Thursday, December 31, 2009

the year in music: BiRd BrAiNs

tUnE-yArDs BiRd-BrAiNs

Unfortunate spelling aside, this little lo-fi gem really surprised me early this year. Constructed from over two years of sound captured on a little handheld voice recorder, Merrill Garbus’ BiRd-BrAiNs is an amazingly catchy and truly odd pop record of African-inflected beats and off-kilter ukelele, dripping with sound clipping and tape hiss. While the cut-and-paste charm of the album is an asset, it never becomes a crutch to buoy itself—Garbus’ songwriting chops hold their own, a feat unmatched by most of her lo-fi contemporaries. In fact, it came almost as a harbinger of kindred spirits Dirty Projectors and their pop-infused Bitte Orca, sounding something like Timbaland stranded with a four-track recorder in an alternate universe.

Garbus’ voice is especially something to behold. It is idiosyncratic without ever turning twee, often with violent intensity, often laced with sweetness, and sometimes both at the same time. Garbus, not only as a singer, but as a songwriter, as a producer, as an artist, (and especially as a performer, as I learned firsthand last month,) creates from an entirely free and open place. And BiRd-BrAiNs is a testament to that—lucky us.

the year in music: Actor

St. Vincent Actor

I have been a fan of Annie Clark’s since I accidentally discovered her debut album, Marry Me, in June 2006, the week it came out. I was instantly enamored with her oddly wonderful mixture of sweetness and guitar-shredding chaos. Marry Me was one of my favorite albums of that year, and unlike many of my other favorites from that year, it actually got better over time.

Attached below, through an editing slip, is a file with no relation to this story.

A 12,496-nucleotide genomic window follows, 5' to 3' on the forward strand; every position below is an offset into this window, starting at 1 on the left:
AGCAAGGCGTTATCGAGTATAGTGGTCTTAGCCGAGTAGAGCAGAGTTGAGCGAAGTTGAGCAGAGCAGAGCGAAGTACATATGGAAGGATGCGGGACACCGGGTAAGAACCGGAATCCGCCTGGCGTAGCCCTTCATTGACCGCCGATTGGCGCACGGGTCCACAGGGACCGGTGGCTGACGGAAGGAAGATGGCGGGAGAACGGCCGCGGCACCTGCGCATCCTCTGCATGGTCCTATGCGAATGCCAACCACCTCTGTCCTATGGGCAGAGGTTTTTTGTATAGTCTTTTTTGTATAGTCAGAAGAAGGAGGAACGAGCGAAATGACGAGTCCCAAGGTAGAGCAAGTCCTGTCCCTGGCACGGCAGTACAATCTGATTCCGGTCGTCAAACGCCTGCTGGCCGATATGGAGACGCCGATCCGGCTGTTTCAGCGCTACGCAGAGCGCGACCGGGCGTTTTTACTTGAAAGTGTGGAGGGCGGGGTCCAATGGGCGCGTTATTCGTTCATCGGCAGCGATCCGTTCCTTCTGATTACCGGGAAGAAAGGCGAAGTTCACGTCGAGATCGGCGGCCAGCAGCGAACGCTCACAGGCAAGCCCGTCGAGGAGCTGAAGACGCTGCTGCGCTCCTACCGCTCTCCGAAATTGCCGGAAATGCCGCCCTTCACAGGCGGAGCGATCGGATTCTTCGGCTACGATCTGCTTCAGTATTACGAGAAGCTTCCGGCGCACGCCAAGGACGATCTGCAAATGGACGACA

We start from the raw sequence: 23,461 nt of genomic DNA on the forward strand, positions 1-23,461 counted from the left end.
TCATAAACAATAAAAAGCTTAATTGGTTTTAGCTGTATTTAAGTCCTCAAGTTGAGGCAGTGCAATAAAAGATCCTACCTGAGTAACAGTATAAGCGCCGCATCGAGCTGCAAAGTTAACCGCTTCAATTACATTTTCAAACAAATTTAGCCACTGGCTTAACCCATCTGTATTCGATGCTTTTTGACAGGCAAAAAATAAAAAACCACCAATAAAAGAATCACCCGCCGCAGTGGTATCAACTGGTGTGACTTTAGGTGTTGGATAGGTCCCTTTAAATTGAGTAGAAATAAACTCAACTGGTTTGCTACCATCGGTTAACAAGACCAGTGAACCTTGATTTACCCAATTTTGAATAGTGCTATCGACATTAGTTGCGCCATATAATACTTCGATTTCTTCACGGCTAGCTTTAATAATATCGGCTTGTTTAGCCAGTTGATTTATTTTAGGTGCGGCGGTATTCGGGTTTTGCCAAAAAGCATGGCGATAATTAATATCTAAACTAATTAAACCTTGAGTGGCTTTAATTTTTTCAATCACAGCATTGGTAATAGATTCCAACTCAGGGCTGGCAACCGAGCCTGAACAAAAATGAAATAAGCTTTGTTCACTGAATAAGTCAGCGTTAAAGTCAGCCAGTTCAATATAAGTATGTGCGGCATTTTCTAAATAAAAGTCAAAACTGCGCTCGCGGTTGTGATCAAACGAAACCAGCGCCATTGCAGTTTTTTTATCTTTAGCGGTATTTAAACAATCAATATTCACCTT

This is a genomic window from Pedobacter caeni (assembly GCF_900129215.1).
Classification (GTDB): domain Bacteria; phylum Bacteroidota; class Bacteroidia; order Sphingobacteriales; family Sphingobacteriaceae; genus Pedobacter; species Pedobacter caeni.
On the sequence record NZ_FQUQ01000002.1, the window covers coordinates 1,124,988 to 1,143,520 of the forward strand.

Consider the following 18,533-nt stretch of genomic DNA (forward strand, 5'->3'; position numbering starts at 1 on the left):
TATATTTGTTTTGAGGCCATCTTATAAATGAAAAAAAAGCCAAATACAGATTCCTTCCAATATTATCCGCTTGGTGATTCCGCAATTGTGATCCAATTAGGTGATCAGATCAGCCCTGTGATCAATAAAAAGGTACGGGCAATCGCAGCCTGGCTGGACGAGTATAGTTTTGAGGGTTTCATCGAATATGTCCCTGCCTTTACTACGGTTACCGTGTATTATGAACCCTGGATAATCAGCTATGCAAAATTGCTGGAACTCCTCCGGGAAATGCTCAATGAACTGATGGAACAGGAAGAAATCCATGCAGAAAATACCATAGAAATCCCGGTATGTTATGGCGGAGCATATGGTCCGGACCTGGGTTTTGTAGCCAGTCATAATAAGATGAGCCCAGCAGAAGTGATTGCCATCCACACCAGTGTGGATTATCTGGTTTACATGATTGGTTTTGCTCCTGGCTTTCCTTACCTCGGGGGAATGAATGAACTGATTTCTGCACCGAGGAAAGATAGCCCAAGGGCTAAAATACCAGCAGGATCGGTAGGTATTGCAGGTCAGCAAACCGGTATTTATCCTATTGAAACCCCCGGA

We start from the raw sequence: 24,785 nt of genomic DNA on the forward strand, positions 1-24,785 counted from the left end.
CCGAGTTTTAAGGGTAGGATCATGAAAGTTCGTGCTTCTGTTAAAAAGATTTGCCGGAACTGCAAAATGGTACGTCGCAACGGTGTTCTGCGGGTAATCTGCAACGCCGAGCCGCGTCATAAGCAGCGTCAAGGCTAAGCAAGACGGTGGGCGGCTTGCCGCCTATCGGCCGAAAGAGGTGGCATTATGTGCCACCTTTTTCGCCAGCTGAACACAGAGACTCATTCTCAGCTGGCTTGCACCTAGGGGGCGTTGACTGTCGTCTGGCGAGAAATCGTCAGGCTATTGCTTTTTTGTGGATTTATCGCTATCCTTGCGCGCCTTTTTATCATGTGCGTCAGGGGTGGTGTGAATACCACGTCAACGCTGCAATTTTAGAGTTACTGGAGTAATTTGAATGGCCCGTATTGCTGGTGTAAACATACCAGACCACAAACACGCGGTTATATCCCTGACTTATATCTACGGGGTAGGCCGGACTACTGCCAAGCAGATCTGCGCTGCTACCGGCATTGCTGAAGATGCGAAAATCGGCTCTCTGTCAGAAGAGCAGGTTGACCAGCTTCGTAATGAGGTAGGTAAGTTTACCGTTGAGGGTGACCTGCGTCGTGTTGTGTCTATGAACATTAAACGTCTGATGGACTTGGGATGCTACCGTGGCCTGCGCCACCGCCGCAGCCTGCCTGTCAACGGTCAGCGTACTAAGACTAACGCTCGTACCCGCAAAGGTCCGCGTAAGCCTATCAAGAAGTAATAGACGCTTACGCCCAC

On Actor, Annie has transposed some of the wicked guitar arrangements from Marry Me to a full-bodied orchestral freakout. Many of its tracks began as musical scores for some of my favorite movies, and while the title may mislead one to feel it is a bombastic, cinematic album, it is actually quite the opposite—Clark has written an album of intimate domesticity, embodying female characters who find themselves bound by the tethers of their own femininity, merely acting out their assumed gender roles while constantly seeking their own forms of independence (with varying degrees of success).

The biggest “actor” on Actor is Clark herself, who, through clever and often heartbreaking lyrics, finds the humanity of her characters, and represents their struggle in her patented sound—a shaky balance of honey-voiced vocals and swirling Disney woodwinds with some truly disgusting sounding fuzz. Beneath all the sweetness of Clark’s feminine characters lies darkness, violence, deep sadness that endangers (and often engulfs) their saccharine put-ons.

Clark is quickly becoming one of the most inventive pop songwriters of our time, making music that is at once challenging, intelligent, and extremely melodic. And though I have dedicated more Facebook status updates to her than I care to admit, (did I mention that she’s absolutely beautiful and I’m totally in love with her? I’m not sure if I did…) my awkward obsession with her stems solely from a deep respect and love for the work she creates, for the intense feelings it evokes within me. And I don’t think I’m alone.

the year in music: jj n° 2

jj jj n° 2

"Where did this band come from, and why is there a pot leaf on the cover?"

At only twenty-seven minutes long, this debut full-length from mysterious Swedish group, jj, was not only the perfect combination of many of my favorite sounds, but, like Atlas Sound's Logos, became a source of comfort in time of need. When my grandmother passed away, the uplifting one-two-punch of "Things Will Never Be The Same Again" and "From Africa to Malaga" kept me moving, the two things that allowed me to seek solace in the seeming senselessness of everything. "Ecstacy" was just a fucking jam, a tongue-in-cheek jam that samples Lil Wayne, only to quote Will Smith's "Miami". When some heart-pangs set in after the whirlwind of past few months, "Are You Still in Vallda?", a stunning ballad about the transience of summer love, sailed through to make it all better.